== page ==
5. 5. The Boston Consulting Group 3 More revenue now. Faster growth in the future. A stronger position in the marketplace. How can more digital publishers seize these opportunities? Programmatic, or automated, spending on display advertising (desktop and mobile) is a $9 billion market that is expanding at almost 30 percent a year. Spending is ex- pected to exceed $30 billion in 2019. Growth in programmatic revenue for all types of publishers—from print to e-commerce companies—is outpacing traditional di- rect sales of desktop and mobile advertising across display and video, and market forecasts point to programmatic overtaking direct sales globally between 2017 and 2019. The development of “programmatic guaranteed” is further blurring the line between direct and programmatic channels. (See the sidebar “The Evolving Defini- tions of Direct and Programmatic Sales”; for definitions of terms used in this report, see the glossary in the Appendix.) In “direct” or “traditional” sales, agen- cies and advertisers buy an agreed-upon volume of impressions, or ad views, for an agreed-upon price directly from the publisher, and the publisher then manually sets up the delivery of these impressions. In line with the terminology used by most publishers, we refer to such transac- tions as “direct sales” throughout this report. But as traditional direct and programmatic channels converge, how will the industry’s definition of “direct” evolve? “Programmatic” sales use technology to automate the selling and delivery process. They can involve auctions or fixed prices. The sales model can be entirely automated, with buyer never communicating directly with seller, or buyers and sellers can have an ongoing business relationship and negotiate deals that are then execut- ed automatically. Currently, the vast majority of programmatic sales outside of social media are bought on an impres- sion-by-impression basis. However, many predict the further rise of programmatic guaranteed, with buyer and seller agreeing on a certain volume of impressions—much like direct sales today—but with the sale and delivery processes more automat- ed. This will further blur the distinc- tion between direct and programmat- ic sales, and a new nomenclature may become necessary. THE EVOLVING DEFINITIONS OF DIRECT AND PROGRAMMATIC SALES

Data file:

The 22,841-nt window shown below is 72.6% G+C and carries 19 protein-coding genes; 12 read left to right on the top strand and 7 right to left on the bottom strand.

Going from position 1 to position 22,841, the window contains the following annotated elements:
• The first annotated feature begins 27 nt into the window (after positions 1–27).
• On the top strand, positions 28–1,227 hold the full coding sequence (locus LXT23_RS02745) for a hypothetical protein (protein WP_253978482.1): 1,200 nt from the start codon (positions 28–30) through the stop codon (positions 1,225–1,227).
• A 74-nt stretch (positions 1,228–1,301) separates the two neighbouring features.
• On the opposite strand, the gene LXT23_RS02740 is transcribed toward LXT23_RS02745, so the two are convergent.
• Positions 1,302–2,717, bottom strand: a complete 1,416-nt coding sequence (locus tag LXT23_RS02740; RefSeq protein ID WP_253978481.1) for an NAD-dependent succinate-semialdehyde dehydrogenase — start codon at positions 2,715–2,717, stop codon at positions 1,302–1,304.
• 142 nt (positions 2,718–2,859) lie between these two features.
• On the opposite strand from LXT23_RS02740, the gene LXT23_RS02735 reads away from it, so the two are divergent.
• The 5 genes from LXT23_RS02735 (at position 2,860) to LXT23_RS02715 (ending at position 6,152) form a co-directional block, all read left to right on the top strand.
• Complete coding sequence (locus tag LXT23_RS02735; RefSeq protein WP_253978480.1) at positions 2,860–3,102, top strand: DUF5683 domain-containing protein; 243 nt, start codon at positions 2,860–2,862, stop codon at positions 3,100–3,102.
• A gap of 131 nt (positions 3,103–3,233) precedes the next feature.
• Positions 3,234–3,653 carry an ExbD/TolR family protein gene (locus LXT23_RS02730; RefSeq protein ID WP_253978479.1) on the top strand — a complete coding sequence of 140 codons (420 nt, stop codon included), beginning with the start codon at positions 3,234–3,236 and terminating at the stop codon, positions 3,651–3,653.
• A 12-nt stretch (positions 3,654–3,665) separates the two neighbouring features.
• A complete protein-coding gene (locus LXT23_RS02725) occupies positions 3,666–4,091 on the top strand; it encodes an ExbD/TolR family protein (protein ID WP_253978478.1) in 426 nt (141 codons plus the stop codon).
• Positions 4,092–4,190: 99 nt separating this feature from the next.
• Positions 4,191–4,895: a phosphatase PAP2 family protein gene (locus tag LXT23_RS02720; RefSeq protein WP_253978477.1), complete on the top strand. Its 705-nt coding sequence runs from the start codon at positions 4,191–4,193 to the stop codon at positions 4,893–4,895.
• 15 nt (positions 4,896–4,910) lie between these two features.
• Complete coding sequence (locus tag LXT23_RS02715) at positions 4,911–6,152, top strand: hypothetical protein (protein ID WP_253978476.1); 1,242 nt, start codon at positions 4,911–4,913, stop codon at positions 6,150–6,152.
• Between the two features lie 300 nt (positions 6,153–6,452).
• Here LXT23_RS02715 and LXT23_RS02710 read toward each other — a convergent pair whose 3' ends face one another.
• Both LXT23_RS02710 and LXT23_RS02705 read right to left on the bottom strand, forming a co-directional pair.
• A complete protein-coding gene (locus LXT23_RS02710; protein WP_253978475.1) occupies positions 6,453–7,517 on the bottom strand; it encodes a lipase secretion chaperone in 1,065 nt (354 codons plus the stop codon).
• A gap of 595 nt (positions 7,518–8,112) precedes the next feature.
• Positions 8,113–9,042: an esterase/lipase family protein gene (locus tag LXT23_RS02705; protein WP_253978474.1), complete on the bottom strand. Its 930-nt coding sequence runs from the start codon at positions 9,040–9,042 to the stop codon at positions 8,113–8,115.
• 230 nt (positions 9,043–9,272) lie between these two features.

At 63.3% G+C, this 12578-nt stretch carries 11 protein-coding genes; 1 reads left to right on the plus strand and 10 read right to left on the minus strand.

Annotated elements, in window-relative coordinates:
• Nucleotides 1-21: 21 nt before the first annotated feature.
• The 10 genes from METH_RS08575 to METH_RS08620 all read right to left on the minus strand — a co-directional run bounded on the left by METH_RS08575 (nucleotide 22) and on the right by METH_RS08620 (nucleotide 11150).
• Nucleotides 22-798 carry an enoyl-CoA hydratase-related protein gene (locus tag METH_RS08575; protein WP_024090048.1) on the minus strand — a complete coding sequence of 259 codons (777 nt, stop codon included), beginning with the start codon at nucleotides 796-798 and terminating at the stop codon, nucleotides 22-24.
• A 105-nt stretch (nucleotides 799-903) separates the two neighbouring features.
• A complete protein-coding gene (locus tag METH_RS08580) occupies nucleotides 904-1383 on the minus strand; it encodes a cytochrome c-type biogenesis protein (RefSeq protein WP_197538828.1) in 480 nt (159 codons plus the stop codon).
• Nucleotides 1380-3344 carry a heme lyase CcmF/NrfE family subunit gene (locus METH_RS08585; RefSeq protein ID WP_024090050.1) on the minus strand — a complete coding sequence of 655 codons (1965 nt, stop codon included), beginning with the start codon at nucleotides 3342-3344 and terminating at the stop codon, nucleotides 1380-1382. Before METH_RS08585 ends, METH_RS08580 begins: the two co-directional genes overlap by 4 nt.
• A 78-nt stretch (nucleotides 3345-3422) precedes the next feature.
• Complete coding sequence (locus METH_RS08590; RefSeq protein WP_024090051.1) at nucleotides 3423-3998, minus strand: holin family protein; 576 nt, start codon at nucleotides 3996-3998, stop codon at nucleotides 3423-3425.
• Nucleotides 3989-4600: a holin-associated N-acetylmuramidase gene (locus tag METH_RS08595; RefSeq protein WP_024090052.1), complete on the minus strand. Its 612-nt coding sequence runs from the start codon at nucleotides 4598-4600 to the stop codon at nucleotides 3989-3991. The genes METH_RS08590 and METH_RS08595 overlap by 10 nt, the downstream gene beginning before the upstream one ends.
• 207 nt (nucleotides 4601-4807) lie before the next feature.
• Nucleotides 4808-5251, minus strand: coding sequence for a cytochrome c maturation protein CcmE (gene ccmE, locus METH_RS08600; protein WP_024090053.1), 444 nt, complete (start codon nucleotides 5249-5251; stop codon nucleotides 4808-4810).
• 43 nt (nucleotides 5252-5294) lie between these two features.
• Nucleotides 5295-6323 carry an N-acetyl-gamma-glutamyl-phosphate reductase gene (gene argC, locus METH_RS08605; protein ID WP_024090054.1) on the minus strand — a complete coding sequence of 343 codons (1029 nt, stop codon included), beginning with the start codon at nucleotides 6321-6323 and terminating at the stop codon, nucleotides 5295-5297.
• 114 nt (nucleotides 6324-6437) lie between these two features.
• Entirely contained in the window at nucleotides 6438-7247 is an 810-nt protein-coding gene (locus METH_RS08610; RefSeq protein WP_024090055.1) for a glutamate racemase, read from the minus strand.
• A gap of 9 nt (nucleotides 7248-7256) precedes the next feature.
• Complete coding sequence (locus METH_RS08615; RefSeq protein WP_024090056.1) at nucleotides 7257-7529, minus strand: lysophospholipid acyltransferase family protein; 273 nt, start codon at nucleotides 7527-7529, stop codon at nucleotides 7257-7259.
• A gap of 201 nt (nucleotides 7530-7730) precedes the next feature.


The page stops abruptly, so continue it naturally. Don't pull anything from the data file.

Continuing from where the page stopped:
6. 6. 4 The Programmatic Path to Profit for Publishers Yet new research by The Boston Consulting Group shows that many publishers are failing to capture this opportunity. One reason is that they do not approach it strate- gically. They treat programmatic advertising as an incremental rather than a core source of sales, and they leave increasing amounts of revenue on the table as a re- sult. Another reason is that they do not organize themselves to realize the maxi- mum value from their programmatic efforts. Our study found that less than 25 per- cent of the programmatic team’s time is spent on value-creating activities and that publishers use nowhere near the full range of technology tools that can increase programmatic sales and profit margins. As the marketplace evolves and outmoded distinctions lose meaning, best-in-class publishers increasingly view programmatic advertising as core to their businesses. These companies continue to increase traditional direct sales and total CPMs. They also leverage programmatic technology to outperform the market and improve overall profitability. One publisher in our study has built programmatic revenue to more than 50 percent of its digital revenue while increasing direct sales and total CPMs. These outperforming companies employ increasingly well-defined approach- es to achieve their success. Much more than others, they do so by taking the follow- ing measures: •• Deploying a cross-channel data-driven sales strategy that encompasses both traditional direct and programmatic sales and is tailored to the publisher’s market position and market dynamics •• Understanding how and why advertisers value different inventory and audienc- es, and leveraging technology and data to match audiences to buyers and achieve higher prices •• Assembling the right technology, both as an efficient way to access demand and as a decision engine to maximize revenue •• Developing the right capabilities (particularly in sales and yield management) and realigning their organizations and incentives to support a cross-channel strategy and programmatic sales goals BCG’s study of profitability in programmatic advertising involved 25 digital publish- ers, including print and digital-only publishers, broadcasters, e-commerce compa- nies, and Web portals, based in Europe, North America, and the Middle East. We examined opportunities to increase digital revenue as well as improve profit mar- gins through more value-oriented and efficient operations. (See the sidebar “About This Report.”) Our research clearly indicates that publishers that lack an aggressive cross-channel strategy, including a strong programmatic capability, leave money on the table to- day and risk loss of revenue, commoditization of inventory, and lower market share in the future. On the other hand, those that position themselves to deliver value to their advertisers in the programmatic market will both increase revenues in the near term and have a significant and growing advantage over their competitors as the digital market expands and evolves. Publishers that lack an aggressive cross-channel strate- gy, including a strong programmatic capa- bility, leave money on the table.